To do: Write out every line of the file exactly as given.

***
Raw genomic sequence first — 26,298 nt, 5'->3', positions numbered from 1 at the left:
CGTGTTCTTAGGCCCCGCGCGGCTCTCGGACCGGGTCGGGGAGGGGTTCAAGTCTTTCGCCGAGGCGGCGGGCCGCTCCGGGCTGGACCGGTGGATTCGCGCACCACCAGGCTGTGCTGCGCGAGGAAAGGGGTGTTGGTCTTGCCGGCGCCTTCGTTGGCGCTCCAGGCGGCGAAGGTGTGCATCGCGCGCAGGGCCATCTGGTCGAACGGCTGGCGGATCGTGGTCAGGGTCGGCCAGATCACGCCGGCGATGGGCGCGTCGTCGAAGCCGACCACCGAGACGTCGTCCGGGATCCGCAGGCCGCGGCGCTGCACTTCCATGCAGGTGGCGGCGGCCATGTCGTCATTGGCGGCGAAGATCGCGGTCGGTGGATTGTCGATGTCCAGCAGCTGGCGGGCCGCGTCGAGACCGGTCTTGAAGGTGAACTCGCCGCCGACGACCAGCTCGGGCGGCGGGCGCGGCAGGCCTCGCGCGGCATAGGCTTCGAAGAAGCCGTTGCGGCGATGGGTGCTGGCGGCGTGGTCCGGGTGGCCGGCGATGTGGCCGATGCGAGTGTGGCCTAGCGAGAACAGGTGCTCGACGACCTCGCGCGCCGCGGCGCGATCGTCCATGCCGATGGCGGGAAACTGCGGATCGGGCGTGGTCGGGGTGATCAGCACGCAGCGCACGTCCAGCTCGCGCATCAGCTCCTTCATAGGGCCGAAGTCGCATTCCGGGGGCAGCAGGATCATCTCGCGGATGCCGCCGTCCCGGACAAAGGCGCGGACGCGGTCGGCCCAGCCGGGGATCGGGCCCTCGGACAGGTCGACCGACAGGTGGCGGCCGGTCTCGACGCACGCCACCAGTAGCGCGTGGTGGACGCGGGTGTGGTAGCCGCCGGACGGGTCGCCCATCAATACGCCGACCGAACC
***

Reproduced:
Raw genomic sequence first — 26,298 nt, 5'->3', positions numbered from 1 at the left:
CGTGTTCTTAGGCCCCGCGCGGCTCTCGGACCGGGTCGGGGAGGGGTTCAAGTCTTTCGCCGAGGCGGCGGGCCGCTCCGGGCTGGACCGGTGGATTCGCGCACCACCAGGCTGTGCTGCGCGAGGAAAGGGGTGTTGGTCTTGCCGGCGCCTTCGTTGGCGCTCCAGGCGGCGAAGGTGTGCATCGCGCGCAGGGCCATCTGGTCGAACGGCTGGCGGATCGTGGTCAGGGTCGGCCAGATCACGCCGGCGATGGGCGCGTCGTCGAAGCCGACCACCGAGACGTCGTCCGGGATCCGCAGGCCGCGGCGCTGCACTTCCATGCAGGTGGCGGCGGCCATGTCGTCATTGGCGGCGAAGATCGCGGTCGGTGGATTGTCGATGTCCAGCAGCTGGCGGGCCGCGTCGAGACCGGTCTTGAAGGTGAACTCGCCGCCGACGACCAGCTCGGGCGGCGGGCGCGGCAGGCCTCGCGCGGCATAGGCTTCGAAGAAGCCGTTGCGGCGATGGGTGCTGGCGGCGTGGTCCGGGTGGCCGGCGATGTGGCCGATGCGAGTGTGGCCTAGCGAGAACAGGTGCTCGACGACCTCGCGCGCCGCGGCGCGATCGTCCATGCCGATGGCGGGAAACTGCGGATCGGGCGTGGTCGGGGTGATCAGCACGCAGCGCACGTCCAGCTCGCGCATCAGCTCCTTCATAGGGCCGAAGTCGCATTCCGGGGGCAGCAGGATCATCTCGCGGATGCCGCCGTCCCGGACAAAGGCGCGGACGCGGTCGGCCCAGCCGGGGATCGGGCCCTCGGACAGGTCGACCGACAGGTGGCGGCCGGTCTCGACGCACGCCACCAGTAGCGCGTGGTGGACGCGGGTGTGGTAGCCGCCGGACGGGTCGCCCATCAATACGCCGACCGAACC